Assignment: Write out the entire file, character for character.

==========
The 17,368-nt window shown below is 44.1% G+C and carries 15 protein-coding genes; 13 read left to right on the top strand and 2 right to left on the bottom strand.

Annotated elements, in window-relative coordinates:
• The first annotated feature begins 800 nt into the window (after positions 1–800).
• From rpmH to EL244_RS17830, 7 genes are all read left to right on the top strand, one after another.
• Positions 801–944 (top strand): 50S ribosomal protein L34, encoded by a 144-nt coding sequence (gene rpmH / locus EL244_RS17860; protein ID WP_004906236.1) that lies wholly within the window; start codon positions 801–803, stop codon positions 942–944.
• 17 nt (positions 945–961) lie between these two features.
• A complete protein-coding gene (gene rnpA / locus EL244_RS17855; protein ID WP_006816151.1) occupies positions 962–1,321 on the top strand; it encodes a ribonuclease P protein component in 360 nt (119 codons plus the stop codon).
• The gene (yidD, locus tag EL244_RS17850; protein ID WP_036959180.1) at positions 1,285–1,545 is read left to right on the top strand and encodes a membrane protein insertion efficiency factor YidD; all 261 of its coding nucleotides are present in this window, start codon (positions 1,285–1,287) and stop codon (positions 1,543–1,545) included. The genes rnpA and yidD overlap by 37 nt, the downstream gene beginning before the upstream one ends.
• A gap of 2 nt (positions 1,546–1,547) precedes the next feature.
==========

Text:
The 17,368-nt window shown below is 44.1% G+C and carries 15 protein-coding genes; 13 read left to right on the top strand and 2 right to left on the bottom strand.

Annotated elements, in window-relative coordinates:
• The first annotated feature begins 800 nt into the window (after positions 1–800).
• From rpmH to EL244_RS17830, 7 genes are all read left to right on the top strand, one after another.
• Positions 801–944 (top strand): 50S ribosomal protein L34, encoded by a 144-nt coding sequence (gene rpmH / locus EL244_RS17860; protein ID WP_004906236.1) that lies wholly within the window; start codon positions 801–803, stop codon positions 942–944.
• 17 nt (positions 945–961) lie between these two features.
• A complete protein-coding gene (gene rnpA / locus EL244_RS17855; protein ID WP_006816151.1) occupies positions 962–1,321 on the top strand; it encodes a ribonuclease P protein component in 360 nt (119 codons plus the stop codon).
• The gene (yidD, locus tag EL244_RS17850; protein ID WP_036959180.1) at positions 1,285–1,545 is read left to right on the top strand and encodes a membrane protein insertion efficiency factor YidD; all 261 of its coding nucleotides are present in this window, start codon (positions 1,285–1,287) and stop codon (positions 1,543–1,545) included. The genes rnpA and yidD overlap by 37 nt, the downstream gene beginning before the upstream one ends.
• A gap of 2 nt (positions 1,546–1,547) precedes the next feature.